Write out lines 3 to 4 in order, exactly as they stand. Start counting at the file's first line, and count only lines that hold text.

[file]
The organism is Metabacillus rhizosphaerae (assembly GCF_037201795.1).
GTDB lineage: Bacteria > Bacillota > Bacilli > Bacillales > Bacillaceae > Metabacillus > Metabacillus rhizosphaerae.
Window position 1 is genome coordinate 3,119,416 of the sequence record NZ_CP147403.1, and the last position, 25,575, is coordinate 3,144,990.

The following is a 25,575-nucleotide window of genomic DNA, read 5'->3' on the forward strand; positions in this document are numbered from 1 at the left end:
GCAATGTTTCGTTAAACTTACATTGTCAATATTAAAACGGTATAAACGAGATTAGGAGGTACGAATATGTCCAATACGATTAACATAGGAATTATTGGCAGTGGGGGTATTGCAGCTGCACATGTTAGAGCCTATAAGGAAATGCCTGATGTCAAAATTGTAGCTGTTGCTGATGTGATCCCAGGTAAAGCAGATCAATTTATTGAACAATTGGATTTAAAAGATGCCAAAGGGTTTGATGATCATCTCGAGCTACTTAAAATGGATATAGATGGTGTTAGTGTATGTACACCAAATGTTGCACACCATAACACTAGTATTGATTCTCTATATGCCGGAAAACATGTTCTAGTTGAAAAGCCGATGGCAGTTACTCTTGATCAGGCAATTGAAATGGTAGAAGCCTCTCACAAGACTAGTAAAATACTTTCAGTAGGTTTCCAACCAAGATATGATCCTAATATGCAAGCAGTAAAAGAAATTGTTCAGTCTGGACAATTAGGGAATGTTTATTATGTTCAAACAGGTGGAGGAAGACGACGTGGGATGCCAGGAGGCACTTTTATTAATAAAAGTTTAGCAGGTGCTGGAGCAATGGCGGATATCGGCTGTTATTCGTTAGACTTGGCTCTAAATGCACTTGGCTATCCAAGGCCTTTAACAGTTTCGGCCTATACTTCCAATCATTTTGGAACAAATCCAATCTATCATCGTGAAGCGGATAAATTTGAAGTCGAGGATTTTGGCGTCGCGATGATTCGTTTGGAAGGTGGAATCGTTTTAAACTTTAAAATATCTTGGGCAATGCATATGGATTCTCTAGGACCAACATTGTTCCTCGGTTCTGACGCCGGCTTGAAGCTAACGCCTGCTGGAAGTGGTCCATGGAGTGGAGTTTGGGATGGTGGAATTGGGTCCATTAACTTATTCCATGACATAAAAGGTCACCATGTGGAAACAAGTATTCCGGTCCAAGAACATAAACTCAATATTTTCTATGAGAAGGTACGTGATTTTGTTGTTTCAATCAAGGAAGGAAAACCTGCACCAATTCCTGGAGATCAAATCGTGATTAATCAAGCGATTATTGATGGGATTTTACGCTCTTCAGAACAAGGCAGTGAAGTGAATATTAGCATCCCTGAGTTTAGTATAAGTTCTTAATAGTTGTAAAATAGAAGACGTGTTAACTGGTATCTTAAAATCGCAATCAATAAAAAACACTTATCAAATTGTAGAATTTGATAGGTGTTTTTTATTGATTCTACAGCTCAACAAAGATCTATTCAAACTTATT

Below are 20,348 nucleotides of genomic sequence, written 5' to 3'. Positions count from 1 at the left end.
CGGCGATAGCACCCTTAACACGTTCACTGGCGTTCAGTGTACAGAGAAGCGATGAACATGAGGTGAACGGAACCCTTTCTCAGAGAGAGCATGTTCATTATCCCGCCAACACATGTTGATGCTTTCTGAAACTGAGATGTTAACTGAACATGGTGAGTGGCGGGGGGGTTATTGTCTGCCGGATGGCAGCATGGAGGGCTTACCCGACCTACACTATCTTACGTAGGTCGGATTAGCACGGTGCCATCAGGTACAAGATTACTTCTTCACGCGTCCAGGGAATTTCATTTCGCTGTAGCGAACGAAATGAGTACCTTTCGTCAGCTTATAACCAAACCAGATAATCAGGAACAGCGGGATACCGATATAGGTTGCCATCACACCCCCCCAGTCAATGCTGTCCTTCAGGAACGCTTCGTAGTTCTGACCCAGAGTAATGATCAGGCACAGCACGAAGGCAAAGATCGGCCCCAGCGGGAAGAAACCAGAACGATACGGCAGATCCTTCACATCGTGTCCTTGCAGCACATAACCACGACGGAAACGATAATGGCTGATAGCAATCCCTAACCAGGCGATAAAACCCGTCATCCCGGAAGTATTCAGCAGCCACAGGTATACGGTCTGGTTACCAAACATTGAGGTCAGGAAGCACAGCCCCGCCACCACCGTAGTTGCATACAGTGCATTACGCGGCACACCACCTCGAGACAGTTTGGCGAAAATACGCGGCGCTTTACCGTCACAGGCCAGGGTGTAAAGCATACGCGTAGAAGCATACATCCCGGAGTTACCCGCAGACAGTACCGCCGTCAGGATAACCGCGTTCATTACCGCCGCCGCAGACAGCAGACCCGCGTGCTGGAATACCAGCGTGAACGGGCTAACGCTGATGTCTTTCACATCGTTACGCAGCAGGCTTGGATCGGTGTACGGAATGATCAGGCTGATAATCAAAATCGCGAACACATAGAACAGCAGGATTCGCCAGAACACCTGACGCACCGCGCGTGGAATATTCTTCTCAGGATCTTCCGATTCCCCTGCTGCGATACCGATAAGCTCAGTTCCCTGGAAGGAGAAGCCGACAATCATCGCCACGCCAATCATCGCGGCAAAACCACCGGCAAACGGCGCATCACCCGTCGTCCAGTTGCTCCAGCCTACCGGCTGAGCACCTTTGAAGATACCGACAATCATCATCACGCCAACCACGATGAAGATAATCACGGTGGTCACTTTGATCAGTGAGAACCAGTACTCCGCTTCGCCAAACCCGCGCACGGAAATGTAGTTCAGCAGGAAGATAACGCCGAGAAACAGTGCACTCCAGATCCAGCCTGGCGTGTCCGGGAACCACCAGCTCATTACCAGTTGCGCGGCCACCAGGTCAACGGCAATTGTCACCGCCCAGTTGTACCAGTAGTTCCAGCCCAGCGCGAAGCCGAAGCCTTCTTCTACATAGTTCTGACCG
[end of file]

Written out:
Window position 1 is genome coordinate 3,119,416 of the sequence record NZ_CP147403.1, and the last position, 25,575, is coordinate 3,144,990.

The following is a 25,575-nucleotide window of genomic DNA, read 5'->3' on the forward strand; positions in this document are numbered from 1 at the left end: